Hebert, in the next section, suggests we look to accessibility for ways to enable these hand-offs, which are where a system’s new capabilities emerge, as doing so can help avoid “nasty surprises.” A lot of the systems I’m planning and developing for my own computer use are centered around text and its manipulation, which provides many interesting routes for providing access to information, but I’ve also been trying to look toward the forms of access I see needed by people around me: for example in my design of a user-account system for my MUD, I’ve been orienting it around plural, not individual, identities.

“Complexity as to live somewhere,” Hebert repeats, as so many system engineers have: “if the code is to remain simple, the difficult concepts you abstracted away still need to be understood and present in the world that surrounds the code.”

I think that intentionally partitioning the data schema into the realm of human complexity, as well as (as Hebert seems to suggest,) pushing the interactions between systems into that realm as well, leaves the internal mechanisms of the system within the code’s complexity.

Given what information has to be handed off to the other users of the system, I think that’s appropriate: whether the data structure’s complexity live in the code or in the documentation, it’s going to have to be understood by some users. The question is just, how esoteric is that knowledge? By putting it in the documentation, by modeling it as data schema, it’s made accessible even to people who don’t automate computer systems. Put in the phrasing of Hebert’s last section: segmenting the information part of computer systems away from computer science and constructing it as a part of information science “diffuses” the work of understanding a system across its users.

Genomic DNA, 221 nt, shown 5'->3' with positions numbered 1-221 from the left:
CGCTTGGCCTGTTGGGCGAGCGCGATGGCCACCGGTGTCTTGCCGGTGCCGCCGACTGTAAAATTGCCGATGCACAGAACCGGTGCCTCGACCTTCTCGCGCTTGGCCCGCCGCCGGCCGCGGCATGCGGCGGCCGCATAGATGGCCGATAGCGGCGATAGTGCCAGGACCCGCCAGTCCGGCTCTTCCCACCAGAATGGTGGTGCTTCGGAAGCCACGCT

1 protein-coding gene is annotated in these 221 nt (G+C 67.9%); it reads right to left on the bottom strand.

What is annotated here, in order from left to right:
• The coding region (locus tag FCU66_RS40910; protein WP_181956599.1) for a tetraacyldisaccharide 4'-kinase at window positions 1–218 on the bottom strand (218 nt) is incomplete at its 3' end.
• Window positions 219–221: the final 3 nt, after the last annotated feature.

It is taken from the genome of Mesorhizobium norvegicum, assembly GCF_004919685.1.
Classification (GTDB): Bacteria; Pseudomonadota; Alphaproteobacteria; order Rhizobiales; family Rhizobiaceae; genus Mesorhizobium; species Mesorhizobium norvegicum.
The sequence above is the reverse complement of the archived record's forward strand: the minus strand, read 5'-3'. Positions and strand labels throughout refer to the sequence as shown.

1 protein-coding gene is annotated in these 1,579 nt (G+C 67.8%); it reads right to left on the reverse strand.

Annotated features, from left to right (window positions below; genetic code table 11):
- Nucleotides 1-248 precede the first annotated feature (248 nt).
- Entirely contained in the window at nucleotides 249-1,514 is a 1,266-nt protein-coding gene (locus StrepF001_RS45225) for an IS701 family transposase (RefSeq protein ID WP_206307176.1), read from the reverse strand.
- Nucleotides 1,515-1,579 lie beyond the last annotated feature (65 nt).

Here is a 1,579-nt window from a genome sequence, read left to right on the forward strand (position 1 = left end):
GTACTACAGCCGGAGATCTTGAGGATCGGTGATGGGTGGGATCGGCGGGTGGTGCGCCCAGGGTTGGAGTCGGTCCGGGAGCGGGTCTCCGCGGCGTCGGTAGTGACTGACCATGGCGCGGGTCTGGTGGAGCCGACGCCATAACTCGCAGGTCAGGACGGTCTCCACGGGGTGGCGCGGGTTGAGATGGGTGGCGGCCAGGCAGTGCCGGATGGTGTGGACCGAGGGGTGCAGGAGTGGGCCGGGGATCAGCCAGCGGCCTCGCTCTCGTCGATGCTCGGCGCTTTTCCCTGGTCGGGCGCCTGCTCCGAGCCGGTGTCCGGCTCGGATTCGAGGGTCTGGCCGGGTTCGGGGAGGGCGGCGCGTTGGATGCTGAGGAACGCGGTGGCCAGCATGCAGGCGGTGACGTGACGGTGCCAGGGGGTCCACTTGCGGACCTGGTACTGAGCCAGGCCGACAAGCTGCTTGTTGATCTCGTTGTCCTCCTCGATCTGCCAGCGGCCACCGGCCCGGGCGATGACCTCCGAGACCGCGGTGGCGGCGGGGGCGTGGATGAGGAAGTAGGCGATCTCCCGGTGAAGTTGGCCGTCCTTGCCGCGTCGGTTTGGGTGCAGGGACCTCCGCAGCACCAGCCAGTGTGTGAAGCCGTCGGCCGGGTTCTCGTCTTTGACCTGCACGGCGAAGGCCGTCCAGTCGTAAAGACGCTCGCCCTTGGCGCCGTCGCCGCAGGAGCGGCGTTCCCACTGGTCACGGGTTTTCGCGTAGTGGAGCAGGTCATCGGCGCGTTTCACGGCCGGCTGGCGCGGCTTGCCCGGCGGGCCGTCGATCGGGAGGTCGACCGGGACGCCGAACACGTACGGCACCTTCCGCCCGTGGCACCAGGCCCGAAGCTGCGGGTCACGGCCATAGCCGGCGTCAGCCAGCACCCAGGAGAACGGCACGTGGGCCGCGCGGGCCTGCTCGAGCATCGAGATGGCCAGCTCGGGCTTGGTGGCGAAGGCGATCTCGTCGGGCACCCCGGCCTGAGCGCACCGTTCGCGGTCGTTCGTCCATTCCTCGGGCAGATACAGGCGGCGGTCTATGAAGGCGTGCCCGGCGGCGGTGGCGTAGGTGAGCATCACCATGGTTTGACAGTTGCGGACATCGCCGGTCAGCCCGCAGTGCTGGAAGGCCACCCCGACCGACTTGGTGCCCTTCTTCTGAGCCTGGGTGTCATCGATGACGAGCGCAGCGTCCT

So, with all this in mind, what am I building?

Right now, I’m building a corpus of data, currently living in flat-files. Different pieces of information correspond to different documented schema: some pieces of information are newsletters like this one, others are lists of books I can lend out, others are about seeds that I’m storing.

My immediate next project is Barnabus, which will take take in those one or more pieces of data and render them as HTML.

In essence, a static website generator, though I plan on using it to generate single long documents that I then upload to Ko-fi as pay-what-you-want downloadable content.

Barnabus itself relies on Hashup, a subsystem that takes my bespoke text markup, so there’s a lot of messages passing around here.

I’m really excited to see how the project pans out. While it is essentially a static site generator, I think the intention I’m holding as I develop it will make it an interesting base to work from as I continue to try and make sense of my computer use.